If wishes were fishes, we’d have a fish fry.
One of the most challenging aspects of living in the “suburbs” is getting along with the neighbors. We built our home more than 20 years ago in a subdivision of more than 1,200 homes. This opened up a world with every type of person you could imagine. When we first moved in, the majority of the homes were owned by young families. There was the occasional bachelor, a few retirees, and a few homes with two or more extended generations. On our street and directly surrounding us there was a mix of young and old and for the most part we got along fairly well.
Twenty years later, we’ve watched the neighborhood grow-up, age, suffer through illness, die and then slowly a new generation is beginning to join the mix. We hadn’t planned on living here this long, but the economy hasn’t been kind. Our dreams of moving out farther into the country, buying a plot of land, and leaving suburbia have all but died. Still, we have been very lucky in that several of our neighbors are “old timers” like ourselves and been here since the subdivisions inception. These neighbors have evolved from passing acquaintances to friends that we can count on. This is what has made living here tolerable.
Yesterday our neighbor John came home from a morning of fishing on his boat. I watched as he backed his boat into his garage and then sat in a chair cleaning fish. While he worked, our dog Bell sat in the middle of our yard staring at him. He knew what she wanted — a treat. You’d think after three years she’d finally stop playing this game of cat and mouse and go up to him for her treat. I think she must like the game though because this is what they do every time John opens his garage.
John called to her several times for her to come and get her treat. Bell kept still. Not so much as standing up. I could hear John explaining to her that he was busy and couldn’t come to her. Bell didn’t care, she kept her vigil, staring him down, doing her best to break him. Well, it didn’t take too long. With fish still to be cleaned, John got up and walked to where Bell was sitting. Before he got within arms length however she ran away barking. So John turned, pretending he was going to walk away. This made Bell bark even more as she turned and chased after him. When he turned to face her, again she turned and barked as she ran away.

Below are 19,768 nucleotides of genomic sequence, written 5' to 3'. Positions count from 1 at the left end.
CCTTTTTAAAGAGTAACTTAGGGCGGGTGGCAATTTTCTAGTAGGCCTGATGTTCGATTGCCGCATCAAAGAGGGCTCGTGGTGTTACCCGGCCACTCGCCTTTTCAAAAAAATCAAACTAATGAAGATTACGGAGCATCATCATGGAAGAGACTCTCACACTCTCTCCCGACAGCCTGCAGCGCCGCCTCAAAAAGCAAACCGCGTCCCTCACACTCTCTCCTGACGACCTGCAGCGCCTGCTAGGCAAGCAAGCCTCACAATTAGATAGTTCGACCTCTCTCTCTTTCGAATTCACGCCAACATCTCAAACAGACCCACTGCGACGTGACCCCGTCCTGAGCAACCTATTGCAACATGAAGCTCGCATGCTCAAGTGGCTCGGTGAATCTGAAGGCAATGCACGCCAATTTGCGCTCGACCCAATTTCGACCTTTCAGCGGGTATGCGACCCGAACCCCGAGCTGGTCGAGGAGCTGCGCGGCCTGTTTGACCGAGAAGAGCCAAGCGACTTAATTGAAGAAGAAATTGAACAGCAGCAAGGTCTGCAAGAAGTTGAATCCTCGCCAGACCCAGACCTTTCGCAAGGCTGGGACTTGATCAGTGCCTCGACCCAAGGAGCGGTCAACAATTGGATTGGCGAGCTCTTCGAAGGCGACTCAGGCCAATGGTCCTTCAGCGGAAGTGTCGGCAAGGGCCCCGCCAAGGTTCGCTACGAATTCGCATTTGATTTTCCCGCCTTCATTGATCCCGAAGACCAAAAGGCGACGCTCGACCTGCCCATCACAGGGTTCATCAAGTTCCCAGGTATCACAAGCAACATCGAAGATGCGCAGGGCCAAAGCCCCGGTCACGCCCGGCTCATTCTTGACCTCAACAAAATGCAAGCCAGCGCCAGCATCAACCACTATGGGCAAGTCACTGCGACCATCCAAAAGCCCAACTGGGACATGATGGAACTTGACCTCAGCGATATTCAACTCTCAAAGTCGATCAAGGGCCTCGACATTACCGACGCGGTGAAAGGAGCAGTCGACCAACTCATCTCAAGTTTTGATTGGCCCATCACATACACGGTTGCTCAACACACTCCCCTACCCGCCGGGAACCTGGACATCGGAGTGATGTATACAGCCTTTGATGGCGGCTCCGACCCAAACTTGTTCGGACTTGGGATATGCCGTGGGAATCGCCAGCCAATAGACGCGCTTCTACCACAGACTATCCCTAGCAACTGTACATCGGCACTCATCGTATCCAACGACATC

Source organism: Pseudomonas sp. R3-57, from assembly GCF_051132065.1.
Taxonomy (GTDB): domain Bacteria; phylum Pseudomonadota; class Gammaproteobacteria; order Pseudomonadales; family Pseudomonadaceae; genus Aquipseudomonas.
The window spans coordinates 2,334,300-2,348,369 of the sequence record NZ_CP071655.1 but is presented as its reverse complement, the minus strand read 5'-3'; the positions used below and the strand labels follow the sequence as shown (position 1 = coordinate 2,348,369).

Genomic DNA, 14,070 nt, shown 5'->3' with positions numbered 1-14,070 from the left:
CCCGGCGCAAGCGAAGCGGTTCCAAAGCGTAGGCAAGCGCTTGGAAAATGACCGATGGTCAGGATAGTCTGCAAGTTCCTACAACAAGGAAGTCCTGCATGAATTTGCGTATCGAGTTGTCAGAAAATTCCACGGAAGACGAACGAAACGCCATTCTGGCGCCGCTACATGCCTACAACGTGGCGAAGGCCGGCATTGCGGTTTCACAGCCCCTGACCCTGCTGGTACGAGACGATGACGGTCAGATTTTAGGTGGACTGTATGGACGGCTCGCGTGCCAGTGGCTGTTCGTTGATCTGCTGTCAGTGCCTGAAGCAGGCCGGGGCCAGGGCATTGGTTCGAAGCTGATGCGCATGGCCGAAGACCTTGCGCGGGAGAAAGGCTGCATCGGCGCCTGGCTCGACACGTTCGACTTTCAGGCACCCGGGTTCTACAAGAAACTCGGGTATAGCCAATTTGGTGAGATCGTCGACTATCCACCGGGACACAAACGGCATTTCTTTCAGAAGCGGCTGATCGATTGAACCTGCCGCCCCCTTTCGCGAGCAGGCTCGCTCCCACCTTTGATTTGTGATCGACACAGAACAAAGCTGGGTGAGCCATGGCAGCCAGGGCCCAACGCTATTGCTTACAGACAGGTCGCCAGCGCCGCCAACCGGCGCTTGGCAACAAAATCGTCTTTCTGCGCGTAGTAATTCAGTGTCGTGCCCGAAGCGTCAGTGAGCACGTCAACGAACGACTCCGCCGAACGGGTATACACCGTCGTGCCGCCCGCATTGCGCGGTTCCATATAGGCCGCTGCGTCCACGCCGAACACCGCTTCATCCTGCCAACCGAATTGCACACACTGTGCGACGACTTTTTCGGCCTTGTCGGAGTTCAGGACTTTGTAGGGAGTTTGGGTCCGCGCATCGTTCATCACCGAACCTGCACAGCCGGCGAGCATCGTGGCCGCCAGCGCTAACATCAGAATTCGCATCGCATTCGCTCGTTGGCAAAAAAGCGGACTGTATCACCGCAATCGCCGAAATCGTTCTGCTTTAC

This little game went on until finally Bell ran right up to him so he could give her the treat. The moment she had it safely in her jaw, she sprinted all the way back to our yard. I couldn’t help but wonder, if I went and sat in the middle of our yard, would John give me a treat as well?
Later in the afternoon, John walked across our yards and met me at the back door. In his hands he had a plastic bag with four large, freshly cleaned and boned walleye filets. And I didn’t even have to play cat and mouse with him. Dinner! I’d never had walleye, but John told me it was excellent and similar to perch.
After John left I mixed up some batter, cut the filets into strips, and deep-fried them. What a treat. Living in Michigan, no more than 30 minutes from The Great Lakes, you’d think fresh fish wouldn’t be something new, but it was.
Deep Fried Walleye
- Four Freshly Caught & Cleaned Walleye Filets (these can be caught by you or if you’re as lucky as I am, caught by a very generous neighbor)
- Peanut Oil for deep-frying
- 1 Cup Flour divided
- 1 egg
- 1/2 Cup Milk
- 1/2 tsp. salt
Mix 1/2 Cup flour with salt – set aside. Combine milk and egg. Add to flour mixture and whisk till smooth.
Dredge fish in remaining 1/2 Cup flour.
Heat oil to 375.
Dip fish in batter.
Fry battered filets in oil. Cook 2-3 minutes per side depending on thickness.
Drain on paper towel before serving.
It’s nice to know that there are still new experiences to indulge in, even after all these years, and for this I am — Simply Grateful.